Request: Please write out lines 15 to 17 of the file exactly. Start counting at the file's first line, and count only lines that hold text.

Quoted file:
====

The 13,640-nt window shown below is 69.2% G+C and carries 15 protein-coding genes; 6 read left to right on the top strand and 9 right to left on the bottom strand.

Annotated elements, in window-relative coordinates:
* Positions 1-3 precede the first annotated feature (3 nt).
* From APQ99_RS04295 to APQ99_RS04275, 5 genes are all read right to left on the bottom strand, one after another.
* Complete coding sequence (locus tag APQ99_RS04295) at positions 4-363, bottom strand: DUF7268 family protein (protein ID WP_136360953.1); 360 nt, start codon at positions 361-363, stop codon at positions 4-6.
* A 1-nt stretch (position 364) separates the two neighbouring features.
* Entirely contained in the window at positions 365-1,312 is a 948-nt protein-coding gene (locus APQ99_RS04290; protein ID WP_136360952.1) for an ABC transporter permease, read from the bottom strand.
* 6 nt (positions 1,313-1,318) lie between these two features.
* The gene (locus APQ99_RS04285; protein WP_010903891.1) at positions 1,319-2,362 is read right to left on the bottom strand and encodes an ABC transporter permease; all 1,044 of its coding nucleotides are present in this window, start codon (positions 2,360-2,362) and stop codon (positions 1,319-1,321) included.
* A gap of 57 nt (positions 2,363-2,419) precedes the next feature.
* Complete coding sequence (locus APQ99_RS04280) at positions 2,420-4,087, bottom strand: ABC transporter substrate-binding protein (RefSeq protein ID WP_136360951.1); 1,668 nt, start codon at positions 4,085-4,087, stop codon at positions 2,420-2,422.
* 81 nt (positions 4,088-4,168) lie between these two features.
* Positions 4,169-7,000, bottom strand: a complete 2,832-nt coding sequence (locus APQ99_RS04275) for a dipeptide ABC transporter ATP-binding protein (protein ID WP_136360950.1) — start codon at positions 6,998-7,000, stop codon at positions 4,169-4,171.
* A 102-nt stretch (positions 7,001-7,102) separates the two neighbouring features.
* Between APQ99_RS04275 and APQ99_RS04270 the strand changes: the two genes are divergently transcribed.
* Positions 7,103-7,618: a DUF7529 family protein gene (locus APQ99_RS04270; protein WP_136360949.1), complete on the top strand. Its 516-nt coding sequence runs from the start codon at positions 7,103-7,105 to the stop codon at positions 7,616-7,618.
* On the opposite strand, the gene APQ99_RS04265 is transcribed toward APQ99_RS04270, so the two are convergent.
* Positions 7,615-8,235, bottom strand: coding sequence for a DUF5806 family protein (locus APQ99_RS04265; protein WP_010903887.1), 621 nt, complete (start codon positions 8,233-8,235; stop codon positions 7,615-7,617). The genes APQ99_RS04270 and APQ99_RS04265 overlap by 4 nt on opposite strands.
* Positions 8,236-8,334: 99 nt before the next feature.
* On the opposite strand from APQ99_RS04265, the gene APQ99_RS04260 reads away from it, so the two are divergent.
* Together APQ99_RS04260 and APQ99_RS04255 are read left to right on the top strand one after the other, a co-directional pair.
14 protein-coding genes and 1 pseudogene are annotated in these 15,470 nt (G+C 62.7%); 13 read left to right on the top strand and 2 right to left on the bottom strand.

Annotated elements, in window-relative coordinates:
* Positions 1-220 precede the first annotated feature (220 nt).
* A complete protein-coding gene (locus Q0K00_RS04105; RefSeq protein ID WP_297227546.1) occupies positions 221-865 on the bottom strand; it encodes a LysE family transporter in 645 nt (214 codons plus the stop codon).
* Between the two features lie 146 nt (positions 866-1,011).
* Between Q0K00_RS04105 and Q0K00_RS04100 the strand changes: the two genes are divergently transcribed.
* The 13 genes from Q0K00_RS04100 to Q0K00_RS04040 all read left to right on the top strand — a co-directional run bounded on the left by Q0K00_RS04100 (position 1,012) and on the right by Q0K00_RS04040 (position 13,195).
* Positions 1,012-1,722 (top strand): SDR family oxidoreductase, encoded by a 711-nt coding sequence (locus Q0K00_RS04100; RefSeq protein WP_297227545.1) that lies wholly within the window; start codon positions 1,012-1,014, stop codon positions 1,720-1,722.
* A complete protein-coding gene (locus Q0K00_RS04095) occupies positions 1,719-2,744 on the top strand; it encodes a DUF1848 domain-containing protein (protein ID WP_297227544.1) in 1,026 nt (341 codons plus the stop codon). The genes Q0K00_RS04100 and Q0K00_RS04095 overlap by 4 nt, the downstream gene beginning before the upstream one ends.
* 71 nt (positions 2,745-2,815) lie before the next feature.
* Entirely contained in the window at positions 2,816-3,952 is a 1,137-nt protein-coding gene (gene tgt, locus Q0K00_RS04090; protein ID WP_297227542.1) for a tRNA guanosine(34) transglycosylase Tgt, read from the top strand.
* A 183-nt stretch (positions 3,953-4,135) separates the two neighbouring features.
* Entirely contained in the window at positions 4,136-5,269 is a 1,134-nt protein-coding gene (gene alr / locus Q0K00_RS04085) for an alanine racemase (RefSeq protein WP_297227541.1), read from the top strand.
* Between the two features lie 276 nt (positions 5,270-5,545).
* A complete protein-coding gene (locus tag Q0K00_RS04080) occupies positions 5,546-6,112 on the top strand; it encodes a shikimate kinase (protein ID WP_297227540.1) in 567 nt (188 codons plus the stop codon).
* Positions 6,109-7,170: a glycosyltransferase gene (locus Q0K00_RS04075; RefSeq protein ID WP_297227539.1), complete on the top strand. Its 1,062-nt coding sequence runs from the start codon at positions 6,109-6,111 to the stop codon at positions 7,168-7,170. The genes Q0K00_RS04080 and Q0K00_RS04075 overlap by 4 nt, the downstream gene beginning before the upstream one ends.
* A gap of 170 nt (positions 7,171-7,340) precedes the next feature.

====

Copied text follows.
* Between APQ99_RS04275 and APQ99_RS04270 the strand changes: the two genes are divergently transcribed.
* Positions 7,103-7,618: a DUF7529 family protein gene (locus APQ99_RS04270; protein WP_136360949.1), complete on the top strand. Its 516-nt coding sequence runs from the start codon at positions 7,103-7,105 to the stop codon at positions 7,616-7,618.
* On the opposite strand, the gene APQ99_RS04265 is transcribed toward APQ99_RS04270, so the two are convergent.